Last year, between the two of us, we watched an average of 317 movies.
This year our goal is to top that by watching at least one a day.
And as an extra special torture, we've decided to write about all of them.

14 March 2008

Friday the 13th Part 3 in 3D, dir. Steve Miner (1982)

NIKKI says:
So into 3-D right now! But damn it makes your eyes hurt after a while. Or perhaps that was just this movie, that made my brain want to implode on itself after about the first two minutes.

Damn, it was shit. But it's always been shit. I think anyone when asked, Which is the worst Friday film? tends to think of the gang members in this straight away. I know I do.

What's with the gang members? What's with Jason killing the bunnies? Why does he torture the hillbillies? They didn't have sex at camp and let him drown! Isn't there a legend we're working with here?

So, this is when random killing replaced real storytelling for this franchise. And even in 3-D, it's still a pile of junk. I didn't root for the Final Girl, I didn't find Jason particularly menacing, and I didn't think much of the kills. The scariest thing about this movie was the severed head on the table -- and that was a flashback to Part 2.

Although -- the 3-D was freaking me out! The opening is genius, with sheets waving from a clothesline and you can see underneath them and off into the distance. And then a guy walks in from the distance and the sheets wave around him. Man, 3-D is amazing. It's the only reason to ever watch this movie.


STEVE says:
What the hell happened here? It's not like the Friday franchise has ever been known for its great storytelling, but this mess looks like the guys at Paramount just stopped caring.

The first indication is that the opening five minutes are just a recap of the climax from Part 2. And not just the good-parts version, either, but the entire scene from the point where Ginny finds Jason's shrine to his mom. What's more excruciating is that it's just assumed that we know everything that happened to lead us up to this point - which is likely the case, but come on. Watching a payoff with no set up is like somebody only telling you the punchline because they figure you can put the set up about the guy who walks into the bar with a duck under his arm together on your own. This flashback doesn't help at all - doesn't advance the story, doesn't supply any information that might come in useful later on - and only serves to pad the movie out for an extra five minutes.

So Ginny and Jason tussle in his little shack, she sinks a machete into his neck and, presumably, goes on to live better days. Push-in on Mrs. Voorhees head and, after the obnoxious 3-D credit sequence, we're treated to the A Night in the Life of Edna and Harold - think George and Martha without the Albee wit. For ten solid minutes we watch as these two hillbillies exchange barbs until Jason dispatches them. Why? Who cares? Cut to the next scene and we can finally begin our story proper, a full 16 minutes and 15 seconds in.

There had been, up to this point, a certain logic in these movies: Teens Have Sex = Teens Must Die. That no longer seems to apply here. Jason is now killing willy-nillilly anyone who crosses his path, and it's all rather boring. From the stereotypical bikers to Shelly the loser, the stoner couple who are inexplicably friends with our teen cast to the reprehensible boyfriend who becomes more of an asshole every time he opens his mouth - they all have to die simply because they're in this movie. And of course they do, just like clockwork, until our Final Girl sinks an ax into Jason's now-hockey-masked face (the cool Town That Dreaded Sundown get-up from the previous film having been cast aside at some stage). As in the first movie, the Final Girl jumps into a canoe and floats along until morning when - and I defy anyone to make any sense of this whatsoever - Mrs. Voorhees springs from the water and drags her down! Wait, no, hang on - it's only a dream... which explains the sudden and incomprehensible reintroduction of Mrs. Voorhees head to her body, but does nothing to explain why this girl would imagine such a thing, knowing nothing of Jason or the specifics of the last two movies.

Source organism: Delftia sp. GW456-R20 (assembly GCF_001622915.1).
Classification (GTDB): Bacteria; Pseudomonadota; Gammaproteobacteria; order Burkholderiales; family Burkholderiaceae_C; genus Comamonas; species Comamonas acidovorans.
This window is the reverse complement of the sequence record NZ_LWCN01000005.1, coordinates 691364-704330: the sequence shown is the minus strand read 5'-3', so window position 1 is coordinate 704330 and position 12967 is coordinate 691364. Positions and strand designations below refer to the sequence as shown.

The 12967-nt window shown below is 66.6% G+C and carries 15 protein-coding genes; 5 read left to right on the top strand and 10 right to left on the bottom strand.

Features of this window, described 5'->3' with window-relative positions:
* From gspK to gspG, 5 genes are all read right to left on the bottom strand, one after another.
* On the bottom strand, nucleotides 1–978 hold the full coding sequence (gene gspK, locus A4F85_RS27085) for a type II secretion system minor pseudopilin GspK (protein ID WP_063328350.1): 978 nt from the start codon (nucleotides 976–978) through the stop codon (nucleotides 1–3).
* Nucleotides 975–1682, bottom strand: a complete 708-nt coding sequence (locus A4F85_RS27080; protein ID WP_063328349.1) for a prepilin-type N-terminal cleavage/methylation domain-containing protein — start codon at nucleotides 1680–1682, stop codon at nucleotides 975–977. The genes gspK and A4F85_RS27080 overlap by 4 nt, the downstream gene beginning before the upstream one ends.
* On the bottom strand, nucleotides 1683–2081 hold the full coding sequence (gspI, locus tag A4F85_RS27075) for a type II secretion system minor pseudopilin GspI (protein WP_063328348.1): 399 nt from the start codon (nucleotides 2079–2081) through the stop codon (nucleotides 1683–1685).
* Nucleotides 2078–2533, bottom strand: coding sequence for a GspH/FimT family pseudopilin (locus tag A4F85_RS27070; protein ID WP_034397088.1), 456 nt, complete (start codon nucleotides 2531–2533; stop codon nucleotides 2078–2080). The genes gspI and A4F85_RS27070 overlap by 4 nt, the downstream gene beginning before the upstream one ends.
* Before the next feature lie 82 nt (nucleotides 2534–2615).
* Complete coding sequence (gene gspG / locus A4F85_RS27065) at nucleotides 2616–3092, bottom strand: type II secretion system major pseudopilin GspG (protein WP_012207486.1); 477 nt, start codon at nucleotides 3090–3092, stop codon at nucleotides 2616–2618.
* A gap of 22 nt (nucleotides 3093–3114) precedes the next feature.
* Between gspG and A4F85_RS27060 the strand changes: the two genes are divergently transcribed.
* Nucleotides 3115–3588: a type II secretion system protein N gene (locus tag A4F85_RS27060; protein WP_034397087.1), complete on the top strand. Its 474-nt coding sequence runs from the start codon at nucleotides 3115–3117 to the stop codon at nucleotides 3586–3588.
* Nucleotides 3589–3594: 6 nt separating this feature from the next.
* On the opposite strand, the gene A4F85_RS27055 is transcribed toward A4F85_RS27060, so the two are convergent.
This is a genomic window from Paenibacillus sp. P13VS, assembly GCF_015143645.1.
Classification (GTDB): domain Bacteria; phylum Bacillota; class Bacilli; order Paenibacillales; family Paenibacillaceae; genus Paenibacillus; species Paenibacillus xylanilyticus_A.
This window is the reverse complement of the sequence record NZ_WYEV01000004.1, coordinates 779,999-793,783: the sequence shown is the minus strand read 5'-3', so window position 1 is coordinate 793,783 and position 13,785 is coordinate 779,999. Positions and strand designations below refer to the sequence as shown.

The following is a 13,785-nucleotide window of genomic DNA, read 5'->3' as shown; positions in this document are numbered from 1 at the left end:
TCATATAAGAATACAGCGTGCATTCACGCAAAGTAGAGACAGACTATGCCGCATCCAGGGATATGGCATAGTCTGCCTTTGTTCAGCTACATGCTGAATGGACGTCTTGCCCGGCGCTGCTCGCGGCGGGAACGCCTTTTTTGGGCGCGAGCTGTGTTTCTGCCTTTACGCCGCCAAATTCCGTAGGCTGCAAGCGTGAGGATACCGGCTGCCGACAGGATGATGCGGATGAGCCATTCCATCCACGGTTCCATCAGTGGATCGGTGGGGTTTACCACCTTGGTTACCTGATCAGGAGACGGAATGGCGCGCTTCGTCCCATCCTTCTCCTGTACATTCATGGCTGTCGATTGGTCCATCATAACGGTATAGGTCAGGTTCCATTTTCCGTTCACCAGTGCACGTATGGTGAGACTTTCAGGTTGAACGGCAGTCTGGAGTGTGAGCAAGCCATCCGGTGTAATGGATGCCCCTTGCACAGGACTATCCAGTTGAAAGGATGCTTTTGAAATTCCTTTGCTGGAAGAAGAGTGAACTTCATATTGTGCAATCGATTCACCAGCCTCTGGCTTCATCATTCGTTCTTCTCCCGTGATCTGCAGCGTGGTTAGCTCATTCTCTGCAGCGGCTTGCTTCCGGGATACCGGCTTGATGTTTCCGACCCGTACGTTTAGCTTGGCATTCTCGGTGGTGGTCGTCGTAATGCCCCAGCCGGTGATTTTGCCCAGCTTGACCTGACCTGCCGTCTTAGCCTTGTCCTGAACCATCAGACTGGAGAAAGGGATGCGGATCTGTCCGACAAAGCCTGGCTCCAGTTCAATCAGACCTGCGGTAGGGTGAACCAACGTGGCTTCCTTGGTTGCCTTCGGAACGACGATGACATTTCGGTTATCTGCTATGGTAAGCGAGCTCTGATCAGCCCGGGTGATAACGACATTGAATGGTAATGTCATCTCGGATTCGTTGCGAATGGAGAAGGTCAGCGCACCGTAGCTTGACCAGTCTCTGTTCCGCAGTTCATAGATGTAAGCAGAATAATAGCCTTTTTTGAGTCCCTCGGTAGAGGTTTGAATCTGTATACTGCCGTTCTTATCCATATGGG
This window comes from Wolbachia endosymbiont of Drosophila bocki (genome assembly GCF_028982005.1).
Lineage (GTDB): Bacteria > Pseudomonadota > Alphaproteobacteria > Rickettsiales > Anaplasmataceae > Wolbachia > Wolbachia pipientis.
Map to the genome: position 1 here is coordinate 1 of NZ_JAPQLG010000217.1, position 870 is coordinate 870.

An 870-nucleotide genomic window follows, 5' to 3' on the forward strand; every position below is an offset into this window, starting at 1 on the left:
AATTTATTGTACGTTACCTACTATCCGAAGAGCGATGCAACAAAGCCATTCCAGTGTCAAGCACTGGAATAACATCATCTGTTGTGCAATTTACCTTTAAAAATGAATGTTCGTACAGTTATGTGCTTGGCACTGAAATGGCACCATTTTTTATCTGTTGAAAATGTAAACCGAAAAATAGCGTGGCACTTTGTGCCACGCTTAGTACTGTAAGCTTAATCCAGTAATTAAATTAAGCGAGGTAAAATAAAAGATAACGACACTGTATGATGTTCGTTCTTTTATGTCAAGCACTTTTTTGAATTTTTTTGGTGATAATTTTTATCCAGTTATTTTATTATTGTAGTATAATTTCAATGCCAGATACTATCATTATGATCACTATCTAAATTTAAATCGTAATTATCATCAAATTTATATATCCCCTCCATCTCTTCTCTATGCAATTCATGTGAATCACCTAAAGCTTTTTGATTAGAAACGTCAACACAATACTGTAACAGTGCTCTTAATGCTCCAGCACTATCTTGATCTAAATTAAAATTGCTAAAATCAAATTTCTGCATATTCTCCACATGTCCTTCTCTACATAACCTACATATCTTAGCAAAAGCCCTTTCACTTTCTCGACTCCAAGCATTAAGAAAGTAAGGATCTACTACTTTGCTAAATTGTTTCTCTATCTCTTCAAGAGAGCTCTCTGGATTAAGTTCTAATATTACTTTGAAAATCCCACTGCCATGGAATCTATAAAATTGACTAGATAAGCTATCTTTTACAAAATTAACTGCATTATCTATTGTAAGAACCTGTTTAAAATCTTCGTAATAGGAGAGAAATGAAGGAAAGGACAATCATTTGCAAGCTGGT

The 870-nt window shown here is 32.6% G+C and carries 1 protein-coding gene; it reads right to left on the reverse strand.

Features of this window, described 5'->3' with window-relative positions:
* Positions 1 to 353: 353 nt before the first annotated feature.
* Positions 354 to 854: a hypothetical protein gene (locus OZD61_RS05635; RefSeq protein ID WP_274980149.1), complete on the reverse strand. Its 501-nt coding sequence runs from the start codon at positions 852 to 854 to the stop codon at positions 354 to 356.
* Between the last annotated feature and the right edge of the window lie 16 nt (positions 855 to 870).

Shame on Steve Miner. He directed what I still believe is the best of the series, and a damn good movie to boot, Friday the 13th Part 2. There, Jason was a confused man-child who didn't die in the alleged drowning accident, but has been hiding out in the woods ever since, and is now hellbent on avenging the death of his Mother - and, one assumes, his own near-death-by-drowning years before. He was unstoppable, but not inhuman. In Part 3, which takes place only the next day, Jason has ditched the Sundown look, picked up a hockey mask (maybe from the hillbillies?) and is now not only unstoppable but unkillable. How'd he become immortal? When is that shit ever explained?

This hardly feels like a Friday the 13th movie at all, really. It's like a Die Hard 3 type deal, where there's an existing script and somebody says, "Hey, this could be tweaked for John McClane." I'd put any amount of money on it: Someone had written a movie about a girl who had a bad experience in the woods; two years later, she's back at her parents' summer home, trying to put the incident behind her, only to have the escaped lunatic show up again. Some bright spark at Paramount read this and thought, "Hey..."


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